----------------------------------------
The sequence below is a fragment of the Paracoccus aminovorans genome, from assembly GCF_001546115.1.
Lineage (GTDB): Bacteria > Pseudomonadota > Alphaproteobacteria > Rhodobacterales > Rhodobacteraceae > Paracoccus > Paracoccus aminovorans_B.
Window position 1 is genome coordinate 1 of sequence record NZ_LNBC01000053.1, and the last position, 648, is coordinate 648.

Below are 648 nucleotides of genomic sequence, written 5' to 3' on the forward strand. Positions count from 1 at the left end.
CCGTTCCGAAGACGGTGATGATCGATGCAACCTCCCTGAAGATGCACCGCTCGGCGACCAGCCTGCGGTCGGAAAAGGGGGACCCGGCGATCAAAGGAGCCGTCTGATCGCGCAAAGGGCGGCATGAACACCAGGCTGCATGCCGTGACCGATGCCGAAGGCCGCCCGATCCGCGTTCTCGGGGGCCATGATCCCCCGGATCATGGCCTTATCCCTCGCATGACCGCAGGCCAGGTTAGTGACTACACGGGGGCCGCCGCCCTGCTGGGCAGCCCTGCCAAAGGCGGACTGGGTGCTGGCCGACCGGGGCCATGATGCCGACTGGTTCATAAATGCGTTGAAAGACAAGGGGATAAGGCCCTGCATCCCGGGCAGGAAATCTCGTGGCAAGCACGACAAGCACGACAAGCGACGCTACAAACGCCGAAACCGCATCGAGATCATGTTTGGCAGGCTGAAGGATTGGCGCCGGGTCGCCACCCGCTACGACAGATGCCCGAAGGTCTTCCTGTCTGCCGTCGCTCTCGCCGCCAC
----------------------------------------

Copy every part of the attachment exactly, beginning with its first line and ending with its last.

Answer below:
The sequence below is a fragment of the Paracoccus aminovorans genome, from assembly GCF_001546115.1.
Lineage (GTDB): Bacteria > Pseudomonadota > Alphaproteobacteria > Rhodobacterales > Rhodobacteraceae > Paracoccus > Paracoccus aminovorans_B.
Window position 1 is genome coordinate 1 of sequence record NZ_LNBC01000053.1, and the last position, 648, is coordinate 648.

Below are 648 nucleotides of genomic sequence, written 5' to 3' on the forward strand. Positions count from 1 at the left end.
CCGTTCCGAAGACGGTGATGATCGATGCAACCTCCCTGAAGATGCACCGCTCGGCGACCAGCCTGCGGTCGGAAAAGGGGGACCCGGCGATCAAAGGAGCCGTCTGATCGCGCAAAGGGCGGCATGAACACCAGGCTGCATGCCGTGACCGATGCCGAAGGCCGCCCGATCCGCGTTCTCGGGGGCCATGATCCCCCGGATCATGGCCTTATCCCTCGCATGACCGCAGGCCAGGTTAGTGACTACACGGGGGCCGCCGCCCTGCTGGGCAGCCCTGCCAAAGGCGGACTGGGTGCTGGCCGACCGGGGCCATGATGCCGACTGGTTCATAAATGCGTTGAAAGACAAGGGGATAAGGCCCTGCATCCCGGGCAGGAAATCTCGTGGCAAGCACGACAAGCACGACAAGCGACGCTACAAACGCCGAAACCGCATCGAGATCATGTTTGGCAGGCTGAAGGATTGGCGCCGGGTCGCCACCCGCTACGACAGATGCCCGAAGGTCTTCCTGTCTGCCGTCGCTCTCGCCGCCAC